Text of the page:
What you need to know about the solar eclipse
On Monday morning, the continental United States will experience a brief astronomical event guaranteed to inspire primal wonder. The moon will traverse the path of the sun, blackening a 70-mile-wide ribbon that will cut diagonally across the country from the Oregon coast to South Carolina. Day will become night. Light will become dark.
If the sky is clear, the stars will be visible, perhaps even some planets. Time will feel as if it has sped up, or stopped, and the immense clockwork of the universe will play out before us: a colossus of fire hovering in space, blocked by an inexorable stone moon that will seem to devour and then unleash it – a crossing of paths that in ancient times felt like the apocalypse to our prehistoric ancestors.
This will not be a man-made event, like, say, the 1969 moon landing. This will be a moment to realize that we, too, float through space, passengers on our own sphere, one sphere among billions. This will be a moment to look up from our smart phones and see that we are infinitesimally small.
Total solar eclipses are rare in the parts of this sphere inhabited by humans. The last one to be seen in the United States occurred in 1979, and the path of totality covered only a sliver of the American Northwest. The next one will be in 2024, stretching from Texas through the Midwest, then up through New York.
This one will start at Lincoln City, Oregon, at 9:05 a.m. Pacific time. Totality occurs first in Oregon at 10:16 a.m. and last at 2:48 p.m. near Charleston, S.C. Sadly, Sacramento isn’t in that totality band, and won’t experience a total eclipse until Aug. 12, 2045. Still, California’s capital can expect 77 percent coverage.
At this point, our information age has seen to it that we know all the eclipse do’s and don’ts, FAQs and factoids. Don’t look directly at the sun, for it will sear your cornea. Do consider investing in special sunglasses, or punch a pinhole in a piece of light cardboard and hold it over another piece of light cardboard, which will project a tiny image of the moon crossing the sun’s path.
Don’t look at the sun through binoculars or a telescope, lest that be the last thing that you see in your lifetime. Do drive carefully, if you must drive, and watch out for pedestrians.
But technology, even here in the future, is less adept at communicating the awesome. There is something about confronting the cosmos that tends to change lives.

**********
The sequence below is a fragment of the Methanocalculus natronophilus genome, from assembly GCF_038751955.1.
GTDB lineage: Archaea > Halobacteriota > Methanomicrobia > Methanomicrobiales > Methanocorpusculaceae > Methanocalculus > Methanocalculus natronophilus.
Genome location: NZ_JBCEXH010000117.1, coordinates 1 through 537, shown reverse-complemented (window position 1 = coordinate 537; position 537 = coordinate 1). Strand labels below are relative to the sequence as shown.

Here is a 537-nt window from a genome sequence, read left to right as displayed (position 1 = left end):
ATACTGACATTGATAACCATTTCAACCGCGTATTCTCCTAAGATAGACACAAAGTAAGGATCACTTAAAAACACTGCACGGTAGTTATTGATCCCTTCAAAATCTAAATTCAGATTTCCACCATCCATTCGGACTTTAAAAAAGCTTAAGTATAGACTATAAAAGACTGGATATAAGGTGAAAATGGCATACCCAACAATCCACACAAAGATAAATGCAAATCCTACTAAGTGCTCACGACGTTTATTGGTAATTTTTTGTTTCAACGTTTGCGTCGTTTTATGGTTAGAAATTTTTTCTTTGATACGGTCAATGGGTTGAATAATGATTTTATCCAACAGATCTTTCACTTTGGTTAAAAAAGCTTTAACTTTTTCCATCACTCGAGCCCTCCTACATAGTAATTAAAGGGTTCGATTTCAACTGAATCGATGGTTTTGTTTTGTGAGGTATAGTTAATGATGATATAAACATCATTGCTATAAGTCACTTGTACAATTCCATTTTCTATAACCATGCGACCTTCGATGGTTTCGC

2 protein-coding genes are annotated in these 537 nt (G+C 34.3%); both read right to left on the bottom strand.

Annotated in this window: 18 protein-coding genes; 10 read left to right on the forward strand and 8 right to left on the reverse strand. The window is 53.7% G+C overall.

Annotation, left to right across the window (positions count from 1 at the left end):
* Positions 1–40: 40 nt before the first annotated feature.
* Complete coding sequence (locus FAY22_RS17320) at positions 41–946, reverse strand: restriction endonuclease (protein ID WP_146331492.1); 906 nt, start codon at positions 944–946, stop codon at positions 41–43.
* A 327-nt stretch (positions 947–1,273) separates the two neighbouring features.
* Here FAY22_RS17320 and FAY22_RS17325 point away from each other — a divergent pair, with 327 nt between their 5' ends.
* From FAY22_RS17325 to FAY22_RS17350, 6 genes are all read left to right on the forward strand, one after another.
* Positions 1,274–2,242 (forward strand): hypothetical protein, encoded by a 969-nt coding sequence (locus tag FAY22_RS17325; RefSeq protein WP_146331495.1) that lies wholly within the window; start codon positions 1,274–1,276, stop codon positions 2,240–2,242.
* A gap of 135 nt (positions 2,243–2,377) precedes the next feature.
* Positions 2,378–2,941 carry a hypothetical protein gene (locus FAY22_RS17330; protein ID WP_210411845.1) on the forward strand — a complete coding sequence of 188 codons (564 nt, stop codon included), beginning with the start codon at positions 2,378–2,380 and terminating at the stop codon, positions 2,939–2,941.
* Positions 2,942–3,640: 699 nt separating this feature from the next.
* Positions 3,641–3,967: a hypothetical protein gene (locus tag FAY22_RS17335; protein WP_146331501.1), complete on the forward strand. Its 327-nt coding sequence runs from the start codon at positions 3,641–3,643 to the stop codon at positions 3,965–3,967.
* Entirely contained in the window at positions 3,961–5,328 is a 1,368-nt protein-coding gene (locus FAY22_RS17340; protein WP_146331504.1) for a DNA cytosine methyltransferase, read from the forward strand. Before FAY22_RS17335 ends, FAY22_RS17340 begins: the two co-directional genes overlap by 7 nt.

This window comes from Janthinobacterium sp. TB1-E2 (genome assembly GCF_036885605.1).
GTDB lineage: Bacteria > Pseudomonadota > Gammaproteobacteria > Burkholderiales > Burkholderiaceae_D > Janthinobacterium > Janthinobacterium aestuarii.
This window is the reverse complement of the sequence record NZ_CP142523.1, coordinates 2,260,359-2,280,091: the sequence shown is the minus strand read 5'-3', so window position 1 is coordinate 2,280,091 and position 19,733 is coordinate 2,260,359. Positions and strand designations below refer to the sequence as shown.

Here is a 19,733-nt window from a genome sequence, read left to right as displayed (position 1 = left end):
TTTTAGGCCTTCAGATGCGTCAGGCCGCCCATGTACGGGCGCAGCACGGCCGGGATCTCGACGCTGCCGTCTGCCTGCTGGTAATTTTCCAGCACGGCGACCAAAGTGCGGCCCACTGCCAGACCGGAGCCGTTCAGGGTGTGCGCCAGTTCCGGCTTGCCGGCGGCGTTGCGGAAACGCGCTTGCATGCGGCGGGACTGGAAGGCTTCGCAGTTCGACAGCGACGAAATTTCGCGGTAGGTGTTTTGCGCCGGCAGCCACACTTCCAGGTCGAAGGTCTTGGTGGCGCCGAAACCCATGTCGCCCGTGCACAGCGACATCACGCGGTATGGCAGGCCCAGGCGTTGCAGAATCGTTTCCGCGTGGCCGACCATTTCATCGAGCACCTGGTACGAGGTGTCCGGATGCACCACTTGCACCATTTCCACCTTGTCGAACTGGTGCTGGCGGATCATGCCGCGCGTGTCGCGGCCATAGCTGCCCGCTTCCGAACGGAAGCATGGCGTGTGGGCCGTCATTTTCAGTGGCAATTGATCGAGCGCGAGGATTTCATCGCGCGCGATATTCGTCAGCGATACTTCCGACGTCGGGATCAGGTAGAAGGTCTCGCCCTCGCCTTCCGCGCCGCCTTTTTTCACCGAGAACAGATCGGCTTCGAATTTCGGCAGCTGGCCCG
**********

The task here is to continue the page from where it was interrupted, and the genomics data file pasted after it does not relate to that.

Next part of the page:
In 1986, American Scientist magazine asked 75 scientists how they ended up in their professions.
“When I was 8 years old, I looked up at the sky and wondered what the stars were made of,” replied the University of Delaware astronomer Harry Shipman.
“I saw the stars in Egypt’s sky and asked my father about all the light bulbs in the sky and who collects them in the morning,” said Malak Kotb, an infectious disease specialist at the University of North Dakota.
“I got a telescope from my father,” the now-deceased nuclear physicist and arms control advocate Victor F. Weisskopf remembered.
To the extent that we can now explore Mars, or fly through Saturn’s rings, or cure disease or understand the terrifying warming of our own fragile planet, it is because generations of men and women were called to science by their own intersection with natural wonder. Like the 1957 Sputnik satellite launch, or the 1960s race for the moon, Monday’s eclipse will beget scientists.
And that is something to give thanks for. Times have not been so wondrous lately. We are pulled by dark forces; we have not been ourselves. Some of us, at incalculable cost, have taken the great gift of factual knowledge for granted. Indeed, some of us have retreated into ignorance and superstition. To the extent that Monday’s eclipse restores a modicum of perspective, we can literally thank heaven for hitting pause.
In that pause, we hope this darkened nation will have a moment to step outside, away from screens, away from distractions, and for just a few minutes, allow the universe to remind where we come from and who we are.
We are stardust. We are light. We are dark. We are infinitesimal in the cosmos. And like this eclipse, we are oh, so brief. There is nothing like us. Now we are here. And now we are gone.